A history of race in the United States, and wondering what comes next

Walter Russel Mead writes a history of the entire length (400 years come next July) of race relations in the United States. He focuses on a series of “compromises”, changes in the social/political/economic rules that accommodate changes in the relative power of various factions.

Although I wish he would have gone into detail about the era of imposition of Jim Crow, 1876 to roughly 1910. As far as I can tell, this wasn’t simply a reclaiming of the power of Southern whites but rather a gradual loss of power of Southern blacks, because the process took decades. I suspect the major cause was the huge bulge of immigration of relatively poor whites from Europe, and while the immigrants weren’t treated well in the US, they slotted into the socioeconomic totem pole above blacks.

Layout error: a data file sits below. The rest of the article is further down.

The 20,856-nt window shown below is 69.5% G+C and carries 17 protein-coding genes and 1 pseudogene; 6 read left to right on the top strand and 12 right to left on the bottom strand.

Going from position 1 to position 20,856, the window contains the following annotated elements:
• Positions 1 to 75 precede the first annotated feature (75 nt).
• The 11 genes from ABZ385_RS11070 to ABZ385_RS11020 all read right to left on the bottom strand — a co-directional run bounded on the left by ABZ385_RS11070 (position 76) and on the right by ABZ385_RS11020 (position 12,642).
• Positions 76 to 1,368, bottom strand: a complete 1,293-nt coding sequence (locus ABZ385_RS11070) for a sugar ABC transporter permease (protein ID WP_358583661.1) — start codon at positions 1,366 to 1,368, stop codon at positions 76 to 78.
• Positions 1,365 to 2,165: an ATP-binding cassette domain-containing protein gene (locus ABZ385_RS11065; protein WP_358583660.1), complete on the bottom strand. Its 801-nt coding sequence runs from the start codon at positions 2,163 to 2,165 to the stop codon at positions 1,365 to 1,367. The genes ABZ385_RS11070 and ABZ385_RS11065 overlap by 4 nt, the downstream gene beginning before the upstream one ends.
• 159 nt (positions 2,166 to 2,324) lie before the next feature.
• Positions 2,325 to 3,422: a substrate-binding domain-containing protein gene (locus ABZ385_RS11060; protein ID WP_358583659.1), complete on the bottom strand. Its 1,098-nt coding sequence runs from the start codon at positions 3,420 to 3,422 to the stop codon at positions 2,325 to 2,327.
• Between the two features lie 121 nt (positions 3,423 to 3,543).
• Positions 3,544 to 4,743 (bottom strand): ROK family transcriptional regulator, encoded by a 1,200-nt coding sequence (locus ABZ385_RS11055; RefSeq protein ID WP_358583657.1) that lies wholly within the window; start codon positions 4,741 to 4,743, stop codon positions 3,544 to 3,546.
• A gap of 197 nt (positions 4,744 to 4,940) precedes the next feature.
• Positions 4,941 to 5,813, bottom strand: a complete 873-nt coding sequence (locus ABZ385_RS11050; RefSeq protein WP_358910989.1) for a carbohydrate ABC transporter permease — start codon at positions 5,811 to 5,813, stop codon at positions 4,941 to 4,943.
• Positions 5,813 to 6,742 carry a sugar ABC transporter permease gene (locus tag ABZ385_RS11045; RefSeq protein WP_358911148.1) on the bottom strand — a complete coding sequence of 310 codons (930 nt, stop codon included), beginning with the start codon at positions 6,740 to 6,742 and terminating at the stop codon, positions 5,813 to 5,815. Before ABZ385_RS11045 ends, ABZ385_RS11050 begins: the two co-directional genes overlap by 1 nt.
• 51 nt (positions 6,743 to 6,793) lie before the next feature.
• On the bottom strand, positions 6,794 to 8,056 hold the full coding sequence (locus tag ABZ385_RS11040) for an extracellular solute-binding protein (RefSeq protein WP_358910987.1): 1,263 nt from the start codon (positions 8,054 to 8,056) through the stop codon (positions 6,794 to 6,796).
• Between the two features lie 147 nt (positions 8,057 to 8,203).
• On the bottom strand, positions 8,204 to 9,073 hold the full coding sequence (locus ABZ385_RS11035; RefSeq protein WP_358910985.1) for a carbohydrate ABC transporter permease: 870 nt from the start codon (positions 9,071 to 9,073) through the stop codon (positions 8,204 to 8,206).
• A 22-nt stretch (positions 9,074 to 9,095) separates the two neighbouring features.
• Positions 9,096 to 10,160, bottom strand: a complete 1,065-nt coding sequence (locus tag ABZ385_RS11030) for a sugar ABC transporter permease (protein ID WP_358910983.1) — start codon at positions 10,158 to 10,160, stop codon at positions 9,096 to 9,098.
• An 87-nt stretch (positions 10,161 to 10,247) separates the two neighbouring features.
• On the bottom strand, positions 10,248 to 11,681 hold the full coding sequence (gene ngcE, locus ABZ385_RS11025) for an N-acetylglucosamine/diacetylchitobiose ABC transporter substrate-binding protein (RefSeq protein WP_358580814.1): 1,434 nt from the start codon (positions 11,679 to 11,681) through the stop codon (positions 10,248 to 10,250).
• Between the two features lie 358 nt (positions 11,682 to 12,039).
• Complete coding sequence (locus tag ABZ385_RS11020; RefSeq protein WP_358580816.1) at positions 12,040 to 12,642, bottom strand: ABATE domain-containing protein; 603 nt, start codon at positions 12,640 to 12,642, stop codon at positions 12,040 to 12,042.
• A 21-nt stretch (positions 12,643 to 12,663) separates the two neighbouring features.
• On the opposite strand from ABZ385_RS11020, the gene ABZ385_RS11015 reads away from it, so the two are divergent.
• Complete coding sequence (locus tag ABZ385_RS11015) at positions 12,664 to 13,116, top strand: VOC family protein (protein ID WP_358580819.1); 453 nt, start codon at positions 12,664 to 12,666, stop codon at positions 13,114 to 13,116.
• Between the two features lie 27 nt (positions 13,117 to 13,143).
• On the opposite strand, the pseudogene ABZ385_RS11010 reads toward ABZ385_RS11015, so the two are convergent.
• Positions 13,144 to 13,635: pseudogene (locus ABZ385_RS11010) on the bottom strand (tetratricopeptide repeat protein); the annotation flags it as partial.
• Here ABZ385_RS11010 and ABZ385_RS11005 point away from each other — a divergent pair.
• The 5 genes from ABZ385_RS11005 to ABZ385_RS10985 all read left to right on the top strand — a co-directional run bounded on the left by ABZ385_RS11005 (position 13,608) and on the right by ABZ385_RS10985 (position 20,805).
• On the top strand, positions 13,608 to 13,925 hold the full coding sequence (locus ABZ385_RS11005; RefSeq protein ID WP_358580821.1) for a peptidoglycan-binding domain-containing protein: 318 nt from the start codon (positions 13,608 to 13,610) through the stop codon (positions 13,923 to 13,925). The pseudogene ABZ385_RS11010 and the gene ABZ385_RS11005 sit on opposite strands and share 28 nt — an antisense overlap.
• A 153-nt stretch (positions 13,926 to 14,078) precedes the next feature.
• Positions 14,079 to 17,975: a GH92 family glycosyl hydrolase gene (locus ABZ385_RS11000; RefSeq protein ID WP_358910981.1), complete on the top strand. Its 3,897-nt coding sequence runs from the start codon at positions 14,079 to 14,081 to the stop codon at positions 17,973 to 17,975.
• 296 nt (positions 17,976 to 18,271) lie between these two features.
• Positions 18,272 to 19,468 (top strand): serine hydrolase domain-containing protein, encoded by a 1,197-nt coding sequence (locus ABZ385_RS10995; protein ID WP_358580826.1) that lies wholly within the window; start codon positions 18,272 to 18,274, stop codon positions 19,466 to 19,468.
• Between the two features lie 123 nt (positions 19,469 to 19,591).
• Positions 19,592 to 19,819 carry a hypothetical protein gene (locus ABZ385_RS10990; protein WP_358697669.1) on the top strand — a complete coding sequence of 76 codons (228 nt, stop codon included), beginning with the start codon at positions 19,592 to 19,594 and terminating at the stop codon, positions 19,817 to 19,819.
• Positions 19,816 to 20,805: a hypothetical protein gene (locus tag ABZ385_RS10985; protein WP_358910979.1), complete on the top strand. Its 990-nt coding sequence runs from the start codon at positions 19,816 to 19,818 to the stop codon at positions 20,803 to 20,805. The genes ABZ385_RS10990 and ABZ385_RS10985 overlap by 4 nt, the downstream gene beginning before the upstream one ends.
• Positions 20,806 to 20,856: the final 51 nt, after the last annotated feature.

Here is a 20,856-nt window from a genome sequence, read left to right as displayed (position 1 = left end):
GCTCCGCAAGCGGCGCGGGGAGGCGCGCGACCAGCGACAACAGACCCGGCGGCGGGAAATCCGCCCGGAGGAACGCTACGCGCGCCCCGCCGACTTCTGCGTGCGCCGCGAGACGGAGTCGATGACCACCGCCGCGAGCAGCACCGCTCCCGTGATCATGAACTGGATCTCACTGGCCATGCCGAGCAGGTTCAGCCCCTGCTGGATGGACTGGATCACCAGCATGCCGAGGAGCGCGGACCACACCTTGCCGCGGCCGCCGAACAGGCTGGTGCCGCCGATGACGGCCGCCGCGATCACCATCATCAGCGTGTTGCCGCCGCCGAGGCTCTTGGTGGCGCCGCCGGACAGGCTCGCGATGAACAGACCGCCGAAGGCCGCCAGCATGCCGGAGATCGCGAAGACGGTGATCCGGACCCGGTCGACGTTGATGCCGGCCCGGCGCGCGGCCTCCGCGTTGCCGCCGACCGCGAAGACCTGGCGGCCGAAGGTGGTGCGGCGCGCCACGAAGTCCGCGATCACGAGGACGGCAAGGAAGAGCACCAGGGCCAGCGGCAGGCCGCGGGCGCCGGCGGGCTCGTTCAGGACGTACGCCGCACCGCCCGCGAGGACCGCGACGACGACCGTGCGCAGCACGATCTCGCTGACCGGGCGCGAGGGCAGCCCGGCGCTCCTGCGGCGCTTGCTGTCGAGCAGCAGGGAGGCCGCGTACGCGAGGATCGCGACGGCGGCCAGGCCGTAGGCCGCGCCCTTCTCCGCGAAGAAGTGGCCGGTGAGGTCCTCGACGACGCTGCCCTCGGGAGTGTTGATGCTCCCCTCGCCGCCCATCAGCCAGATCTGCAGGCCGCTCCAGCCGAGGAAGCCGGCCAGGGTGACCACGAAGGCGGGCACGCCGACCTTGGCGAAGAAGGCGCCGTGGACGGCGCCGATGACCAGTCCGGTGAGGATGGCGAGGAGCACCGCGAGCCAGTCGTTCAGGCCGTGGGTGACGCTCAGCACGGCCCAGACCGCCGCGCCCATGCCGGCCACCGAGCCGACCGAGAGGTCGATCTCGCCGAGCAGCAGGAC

He considers the current situation the “Compromise of 1977”, which centered on removing “barriers to access” — blacks were now allowed to work for, especially, governments and large, stable businesses. The critical point is that this sort of access can be provided by bureaucratic policies like “affirmative action”, without having to overcome the informal cultural barriers which tend to keep blacks out of employment in many smaller firms.

This ties in to one of Mead’s broader concerns, that the economy is no longer dominated by large, stable firms that offer lifetime employment and a quasi-socialist menu of benefits, his so-called “blue social model”. OTOH, this history is already six years old and we’re now seeing low unemployment that’s likely to last a long time, so the new “social model” is probably emerging now, and that will probably bring about a new “compromise” in the racial situation.